Finding a Writing Workshop

Finding a Writing Workshop with Bestseller Jasmin Darznik

Bestseller Jasmin Darznik knows there are few things more important to an author than finding the right group of people to bounce ideas off of. Especially for newer writers, finding a good writing workshop is one of the quickest and most productive ways to uncover self confidence, improve story structure, and build a strong, supportive writing community. Jasmin has been a published author for over a decade and is well known for her bestselling debut novel, Song of a Captive Bird, which explores the life of iconic Iranian poet Forugh Farrokhzad. Her latest publication, The Bohemians, is available below.

From Amazon.com:

Jasmin Darznik is the author of The Bohemians (April 2021), a novel set in 1920s San Francisco. Her debut novel, Song of a Captive Bird, was a Los Angeles Times bestseller and a New York Times Book Review “Editors’ Choice” book. Darznik is also the author of the New York Times bestseller The Good Daughter: A Memoir of My Mother’s Hidden Life. Her books have been published in seventeen countries and her essays have appeared in the New York Times, Washington Post, and Los Angeles Times, among others. She holds an MFA in fiction from Bennington College and a Ph.D. in English from Princeton University. Now a professor of English and creative writing at California College of the Arts, she lives in the San Francisco Bay Area with her family.

Whether you’re traditionally published or indie, writing a good book is only the first step in becoming a successful author. The days of just turning a manuscript into your editor and walking away are gone. If you want to succeed in today’s publishing world, you need to understand every aspect of the business – editing, formatting, marketing, contracts. It all starts with a good book, then the real work begins.

Join international bestselling author J.D. Barker and indie powerhouses, J. Thorn and Zach Bohannon, as they gain unique insight and valuable advice from the most prolific and accomplished authors in the business.

In this episode, you’ll discover:

  • What Oprah’s magazine said about The Bohemians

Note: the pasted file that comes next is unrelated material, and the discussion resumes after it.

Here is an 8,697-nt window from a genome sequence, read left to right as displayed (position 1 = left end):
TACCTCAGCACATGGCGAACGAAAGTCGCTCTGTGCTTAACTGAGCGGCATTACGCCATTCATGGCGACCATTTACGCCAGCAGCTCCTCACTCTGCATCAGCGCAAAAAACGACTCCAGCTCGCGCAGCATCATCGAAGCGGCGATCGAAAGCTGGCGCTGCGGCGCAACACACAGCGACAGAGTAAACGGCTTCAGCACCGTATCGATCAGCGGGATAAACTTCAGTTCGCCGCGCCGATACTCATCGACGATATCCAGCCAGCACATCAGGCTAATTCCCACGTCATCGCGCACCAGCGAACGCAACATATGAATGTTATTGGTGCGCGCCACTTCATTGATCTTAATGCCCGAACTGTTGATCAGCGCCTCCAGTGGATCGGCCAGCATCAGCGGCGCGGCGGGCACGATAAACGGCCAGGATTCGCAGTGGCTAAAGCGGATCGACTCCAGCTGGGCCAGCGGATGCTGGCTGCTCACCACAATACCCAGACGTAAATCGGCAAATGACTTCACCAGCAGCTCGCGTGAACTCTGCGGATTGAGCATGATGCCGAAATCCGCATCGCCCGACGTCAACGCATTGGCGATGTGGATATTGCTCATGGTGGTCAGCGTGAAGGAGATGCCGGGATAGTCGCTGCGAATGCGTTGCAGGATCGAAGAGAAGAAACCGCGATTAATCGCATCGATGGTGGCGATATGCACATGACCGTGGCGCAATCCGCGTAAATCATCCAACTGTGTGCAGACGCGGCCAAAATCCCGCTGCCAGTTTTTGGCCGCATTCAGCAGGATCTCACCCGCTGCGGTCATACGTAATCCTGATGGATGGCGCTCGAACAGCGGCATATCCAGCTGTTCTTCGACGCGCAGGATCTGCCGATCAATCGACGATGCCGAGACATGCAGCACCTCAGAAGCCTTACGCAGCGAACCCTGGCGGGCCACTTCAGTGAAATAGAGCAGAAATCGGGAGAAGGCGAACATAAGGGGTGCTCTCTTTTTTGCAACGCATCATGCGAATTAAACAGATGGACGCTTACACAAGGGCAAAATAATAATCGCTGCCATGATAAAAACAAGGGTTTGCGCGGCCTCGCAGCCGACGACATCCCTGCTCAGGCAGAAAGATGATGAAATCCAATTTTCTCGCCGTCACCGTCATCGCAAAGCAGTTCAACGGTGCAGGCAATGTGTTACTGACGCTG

• How to conduct research when writing historical fiction
  • Why writers are first-class noticers
  • Why to forget about word count
  • How to balance writing for yourself with writing for your audience

Links:

J. D. Barker – http://jdbarker.com/

J. Thorn – https://theauthorlife.com/

Zach Bohannon – https://zachbohannon.com/

Jasmin Darznik – https://jasmindarznik.com/

The Bohemians: A Novel https://mybook.to/TheBohemians

Hotel on the Corner of Bitter and Sweethttps://en.wikipedia.org/wiki/Hotel_on_the_Corner_of_Bitter_and_Sweet

Story Rubric – http://storyrubric.com  

Nonfic Rubric – http://nonficrubric.com  

The Career Author Summit 2021 – https://thecareerauthor.com/summit2021/ 

Proudly sponsored by Kobo Writing Life – https://kobowritinglife.com/

Music by Nicorus – https://cctrax.com/nicorus/dust-to-dust-ep 

Voice Over by Rick Ganley – http://www.nhpr.com and recorded at Mill Pond Studio – http://www.millpondstudio.com

Contact – https://writersinkpodcast.com/contact/ 

*Full disclosure: Some of the links are affiliate links.

2 thoughts on “Writers, Ink Podcast: Episode 86 – Finding a Writing Workshop with Bestseller Jasmin Darznik”

  1. Christopher Wills

    Interesting interview today. I’m fascinated with fiction about recent real people. There may be people still alive who knew them; does Jasmin think that could be a problem?
    And I love the photos of Dorothea Lange especially her iconic photo ‘Migrant Mother’. You don’t need words to get the emotion from that photo. I’m looking forward to reading ‘The Bohemians’.
    If Jasmin wants a suggestion for a project I would love to read a fictional story based on ‘A Moveable Feast’ when the cream of American Literature (Hemingway, Fitzgerald, Stein, etc) were living in 1920s Bohemian Paris. I’d be interested in how she would approach that.
    Would Jasmin ignore the ‘facts’ and create her own story? Because there are other accounts of 1920’s Paris like ‘That Summer in Paris’ which contradict Hemingway’s version so nobody knows what the truth really is.
    Great interview today.

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